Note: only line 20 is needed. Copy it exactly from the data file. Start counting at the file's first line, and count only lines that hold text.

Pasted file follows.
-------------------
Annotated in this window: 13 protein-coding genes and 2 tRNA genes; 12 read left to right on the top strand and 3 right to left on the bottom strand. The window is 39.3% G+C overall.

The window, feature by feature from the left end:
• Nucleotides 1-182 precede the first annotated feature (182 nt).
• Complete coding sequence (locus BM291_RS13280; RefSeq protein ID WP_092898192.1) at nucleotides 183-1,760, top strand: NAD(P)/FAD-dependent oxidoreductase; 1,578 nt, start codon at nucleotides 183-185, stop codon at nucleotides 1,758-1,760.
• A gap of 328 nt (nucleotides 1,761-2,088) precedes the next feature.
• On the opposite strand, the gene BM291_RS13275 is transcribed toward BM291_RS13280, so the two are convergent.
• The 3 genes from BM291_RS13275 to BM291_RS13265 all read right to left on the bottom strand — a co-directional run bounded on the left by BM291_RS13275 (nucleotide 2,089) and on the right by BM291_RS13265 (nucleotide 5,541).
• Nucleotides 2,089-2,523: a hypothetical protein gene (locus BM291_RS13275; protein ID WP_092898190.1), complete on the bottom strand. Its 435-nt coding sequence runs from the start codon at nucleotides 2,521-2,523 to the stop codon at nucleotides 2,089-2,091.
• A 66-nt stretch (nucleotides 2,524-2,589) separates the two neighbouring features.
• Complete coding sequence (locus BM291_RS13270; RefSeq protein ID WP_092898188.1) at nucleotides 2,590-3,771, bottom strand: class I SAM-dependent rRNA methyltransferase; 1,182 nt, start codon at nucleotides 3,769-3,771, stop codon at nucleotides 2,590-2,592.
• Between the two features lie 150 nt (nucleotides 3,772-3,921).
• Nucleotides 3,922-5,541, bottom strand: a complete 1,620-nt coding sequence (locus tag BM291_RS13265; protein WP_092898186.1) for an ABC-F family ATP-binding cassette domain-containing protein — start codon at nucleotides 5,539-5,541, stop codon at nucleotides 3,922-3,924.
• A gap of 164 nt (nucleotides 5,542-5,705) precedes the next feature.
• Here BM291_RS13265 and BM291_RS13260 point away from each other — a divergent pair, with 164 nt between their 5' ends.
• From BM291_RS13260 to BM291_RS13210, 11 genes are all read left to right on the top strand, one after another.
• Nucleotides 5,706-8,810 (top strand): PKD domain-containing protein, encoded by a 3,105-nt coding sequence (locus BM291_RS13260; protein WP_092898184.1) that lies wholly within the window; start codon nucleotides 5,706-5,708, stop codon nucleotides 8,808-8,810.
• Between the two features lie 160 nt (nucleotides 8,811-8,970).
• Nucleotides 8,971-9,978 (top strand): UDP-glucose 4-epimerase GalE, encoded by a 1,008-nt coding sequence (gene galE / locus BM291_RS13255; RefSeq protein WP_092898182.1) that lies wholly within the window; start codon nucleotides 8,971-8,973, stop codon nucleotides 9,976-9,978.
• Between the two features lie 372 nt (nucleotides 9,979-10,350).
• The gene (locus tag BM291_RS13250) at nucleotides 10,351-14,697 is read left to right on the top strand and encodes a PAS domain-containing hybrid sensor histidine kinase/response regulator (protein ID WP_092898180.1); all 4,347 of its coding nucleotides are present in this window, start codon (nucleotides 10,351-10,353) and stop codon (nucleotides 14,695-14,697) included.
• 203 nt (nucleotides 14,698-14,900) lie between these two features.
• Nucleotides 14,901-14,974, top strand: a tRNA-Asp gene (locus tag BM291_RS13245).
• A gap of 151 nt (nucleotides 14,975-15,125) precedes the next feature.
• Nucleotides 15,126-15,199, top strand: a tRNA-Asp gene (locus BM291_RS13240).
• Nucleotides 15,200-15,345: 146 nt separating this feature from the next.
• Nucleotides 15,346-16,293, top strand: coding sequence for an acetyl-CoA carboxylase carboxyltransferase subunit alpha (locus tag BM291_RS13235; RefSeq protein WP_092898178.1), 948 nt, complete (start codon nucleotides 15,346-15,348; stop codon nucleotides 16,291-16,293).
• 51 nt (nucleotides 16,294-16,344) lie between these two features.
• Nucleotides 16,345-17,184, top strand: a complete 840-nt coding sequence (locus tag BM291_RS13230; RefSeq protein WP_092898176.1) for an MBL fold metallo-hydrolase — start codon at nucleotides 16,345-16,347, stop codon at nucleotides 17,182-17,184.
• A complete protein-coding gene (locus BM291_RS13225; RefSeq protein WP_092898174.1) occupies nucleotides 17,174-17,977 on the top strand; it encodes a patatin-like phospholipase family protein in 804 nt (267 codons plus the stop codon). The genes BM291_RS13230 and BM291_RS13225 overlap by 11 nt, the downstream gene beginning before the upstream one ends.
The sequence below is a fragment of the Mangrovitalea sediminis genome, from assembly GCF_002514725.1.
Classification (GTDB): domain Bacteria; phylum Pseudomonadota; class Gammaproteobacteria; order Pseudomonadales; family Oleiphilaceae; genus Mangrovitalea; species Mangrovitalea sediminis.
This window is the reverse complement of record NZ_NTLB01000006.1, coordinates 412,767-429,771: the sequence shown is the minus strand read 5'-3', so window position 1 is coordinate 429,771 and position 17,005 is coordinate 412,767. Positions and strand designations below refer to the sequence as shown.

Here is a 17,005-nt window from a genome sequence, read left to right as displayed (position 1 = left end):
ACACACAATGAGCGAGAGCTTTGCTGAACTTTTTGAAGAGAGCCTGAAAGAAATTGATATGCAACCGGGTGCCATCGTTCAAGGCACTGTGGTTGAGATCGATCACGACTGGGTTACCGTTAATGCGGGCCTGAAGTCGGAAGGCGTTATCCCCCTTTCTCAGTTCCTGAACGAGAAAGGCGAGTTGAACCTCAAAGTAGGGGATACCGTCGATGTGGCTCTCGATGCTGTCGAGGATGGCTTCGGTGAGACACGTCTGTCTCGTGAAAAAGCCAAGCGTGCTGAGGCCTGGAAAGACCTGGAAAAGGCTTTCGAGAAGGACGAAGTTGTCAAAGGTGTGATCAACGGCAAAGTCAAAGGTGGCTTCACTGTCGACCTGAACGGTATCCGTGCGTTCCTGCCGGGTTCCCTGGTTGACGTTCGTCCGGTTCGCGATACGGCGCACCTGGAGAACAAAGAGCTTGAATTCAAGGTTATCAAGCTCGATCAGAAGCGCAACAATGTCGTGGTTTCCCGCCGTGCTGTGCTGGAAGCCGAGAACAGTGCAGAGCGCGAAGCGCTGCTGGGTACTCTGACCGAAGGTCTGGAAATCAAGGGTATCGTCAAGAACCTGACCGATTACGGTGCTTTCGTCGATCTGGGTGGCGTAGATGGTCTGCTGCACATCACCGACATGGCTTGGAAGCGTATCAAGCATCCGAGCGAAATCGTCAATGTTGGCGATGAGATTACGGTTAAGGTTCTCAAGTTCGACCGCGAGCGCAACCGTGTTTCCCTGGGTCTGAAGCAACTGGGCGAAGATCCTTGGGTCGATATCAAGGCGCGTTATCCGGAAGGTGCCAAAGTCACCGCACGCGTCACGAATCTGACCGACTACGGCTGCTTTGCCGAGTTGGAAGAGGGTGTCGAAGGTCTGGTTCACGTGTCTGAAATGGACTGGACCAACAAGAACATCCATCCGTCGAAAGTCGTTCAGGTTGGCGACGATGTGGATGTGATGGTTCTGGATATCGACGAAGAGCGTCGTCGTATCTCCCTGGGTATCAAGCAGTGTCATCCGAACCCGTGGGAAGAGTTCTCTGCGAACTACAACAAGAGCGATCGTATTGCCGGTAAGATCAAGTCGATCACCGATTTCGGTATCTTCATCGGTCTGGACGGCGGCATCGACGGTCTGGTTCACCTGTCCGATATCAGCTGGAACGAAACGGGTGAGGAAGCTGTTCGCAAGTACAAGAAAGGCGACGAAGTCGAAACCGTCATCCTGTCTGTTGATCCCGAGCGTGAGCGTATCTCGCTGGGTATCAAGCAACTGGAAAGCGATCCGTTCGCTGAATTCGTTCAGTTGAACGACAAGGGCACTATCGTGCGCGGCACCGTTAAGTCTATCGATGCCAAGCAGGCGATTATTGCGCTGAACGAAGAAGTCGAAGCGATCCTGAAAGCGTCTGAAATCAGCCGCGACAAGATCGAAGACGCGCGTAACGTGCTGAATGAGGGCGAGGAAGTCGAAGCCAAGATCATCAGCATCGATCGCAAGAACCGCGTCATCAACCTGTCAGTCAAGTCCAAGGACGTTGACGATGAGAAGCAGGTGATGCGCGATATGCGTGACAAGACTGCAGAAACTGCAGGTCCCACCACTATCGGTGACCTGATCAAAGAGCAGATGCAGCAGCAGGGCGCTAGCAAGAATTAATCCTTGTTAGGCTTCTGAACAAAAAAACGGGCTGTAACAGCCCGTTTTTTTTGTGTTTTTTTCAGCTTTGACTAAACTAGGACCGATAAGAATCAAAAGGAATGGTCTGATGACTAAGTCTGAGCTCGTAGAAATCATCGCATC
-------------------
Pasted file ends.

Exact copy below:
• The gene (locus tag BM291_RS13250) at nucleotides 10,351-14,697 is read left to right on the top strand and encodes a PAS domain-containing hybrid sensor histidine kinase/response regulator (protein ID WP_092898180.1); all 4,347 of its coding nucleotides are present in this window, start codon (nucleotides 10,351-10,353) and stop codon (nucleotides 14,695-14,697) included.